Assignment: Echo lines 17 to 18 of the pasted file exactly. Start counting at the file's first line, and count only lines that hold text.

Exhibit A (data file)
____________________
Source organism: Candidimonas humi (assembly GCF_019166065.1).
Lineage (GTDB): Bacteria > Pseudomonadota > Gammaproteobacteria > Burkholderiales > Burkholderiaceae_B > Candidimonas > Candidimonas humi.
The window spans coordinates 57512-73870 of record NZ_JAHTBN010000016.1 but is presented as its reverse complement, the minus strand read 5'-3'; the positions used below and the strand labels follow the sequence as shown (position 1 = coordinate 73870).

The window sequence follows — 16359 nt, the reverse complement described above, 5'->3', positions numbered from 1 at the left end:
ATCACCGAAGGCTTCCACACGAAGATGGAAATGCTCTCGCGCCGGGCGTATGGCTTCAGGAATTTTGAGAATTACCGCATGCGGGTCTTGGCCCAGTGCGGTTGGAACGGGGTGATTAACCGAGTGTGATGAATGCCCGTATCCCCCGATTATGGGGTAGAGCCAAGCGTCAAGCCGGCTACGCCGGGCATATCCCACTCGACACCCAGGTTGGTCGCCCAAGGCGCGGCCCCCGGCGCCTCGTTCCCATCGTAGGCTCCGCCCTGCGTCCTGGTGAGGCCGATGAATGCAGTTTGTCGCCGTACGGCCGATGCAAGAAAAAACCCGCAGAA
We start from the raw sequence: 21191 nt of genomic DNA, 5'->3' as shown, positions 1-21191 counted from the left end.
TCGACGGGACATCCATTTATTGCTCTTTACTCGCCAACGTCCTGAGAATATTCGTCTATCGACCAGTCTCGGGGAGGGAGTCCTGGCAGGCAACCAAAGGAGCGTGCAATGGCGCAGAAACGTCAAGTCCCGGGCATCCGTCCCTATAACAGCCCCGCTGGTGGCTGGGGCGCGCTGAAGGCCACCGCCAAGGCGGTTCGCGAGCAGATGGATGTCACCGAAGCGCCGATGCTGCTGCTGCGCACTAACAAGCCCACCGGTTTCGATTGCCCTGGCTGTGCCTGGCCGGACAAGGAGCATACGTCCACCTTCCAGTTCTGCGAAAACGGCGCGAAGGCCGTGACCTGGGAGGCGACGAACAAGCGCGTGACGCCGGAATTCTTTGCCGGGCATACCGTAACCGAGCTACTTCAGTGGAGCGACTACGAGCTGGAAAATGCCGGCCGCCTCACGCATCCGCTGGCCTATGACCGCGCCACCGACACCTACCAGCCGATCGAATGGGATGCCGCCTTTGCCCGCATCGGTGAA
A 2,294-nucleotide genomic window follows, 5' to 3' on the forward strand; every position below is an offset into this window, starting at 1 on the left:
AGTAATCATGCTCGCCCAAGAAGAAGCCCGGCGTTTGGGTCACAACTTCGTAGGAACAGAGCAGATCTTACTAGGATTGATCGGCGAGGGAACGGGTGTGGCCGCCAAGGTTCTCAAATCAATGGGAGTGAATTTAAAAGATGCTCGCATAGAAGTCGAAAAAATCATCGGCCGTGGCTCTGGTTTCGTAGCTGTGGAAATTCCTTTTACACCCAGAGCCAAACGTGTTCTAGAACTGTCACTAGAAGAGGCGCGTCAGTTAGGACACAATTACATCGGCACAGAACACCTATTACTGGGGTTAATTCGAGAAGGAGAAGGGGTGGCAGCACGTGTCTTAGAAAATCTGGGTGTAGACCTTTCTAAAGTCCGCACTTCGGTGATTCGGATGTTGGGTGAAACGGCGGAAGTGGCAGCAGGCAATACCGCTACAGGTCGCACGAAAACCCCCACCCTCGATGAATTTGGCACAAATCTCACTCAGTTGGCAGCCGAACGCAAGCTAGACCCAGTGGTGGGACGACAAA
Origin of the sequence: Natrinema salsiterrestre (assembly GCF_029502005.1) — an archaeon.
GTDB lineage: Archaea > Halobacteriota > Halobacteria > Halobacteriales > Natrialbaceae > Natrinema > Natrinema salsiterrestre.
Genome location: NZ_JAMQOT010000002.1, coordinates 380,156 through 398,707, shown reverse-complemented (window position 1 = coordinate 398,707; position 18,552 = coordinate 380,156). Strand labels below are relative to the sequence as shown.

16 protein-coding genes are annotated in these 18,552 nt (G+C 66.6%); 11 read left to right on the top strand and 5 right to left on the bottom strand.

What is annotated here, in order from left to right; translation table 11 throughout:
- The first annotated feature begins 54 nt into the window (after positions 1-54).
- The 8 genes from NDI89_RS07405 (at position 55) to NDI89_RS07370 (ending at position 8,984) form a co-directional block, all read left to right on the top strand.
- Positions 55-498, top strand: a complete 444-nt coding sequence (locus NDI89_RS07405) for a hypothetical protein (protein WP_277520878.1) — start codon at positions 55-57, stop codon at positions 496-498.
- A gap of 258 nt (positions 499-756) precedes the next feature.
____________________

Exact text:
- Positions 55-498, top strand: a complete 444-nt coding sequence (locus NDI89_RS07405) for a hypothetical protein (protein WP_277520878.1) — start codon at positions 55-57, stop codon at positions 496-498.
- A gap of 258 nt (positions 499-756) precedes the next feature.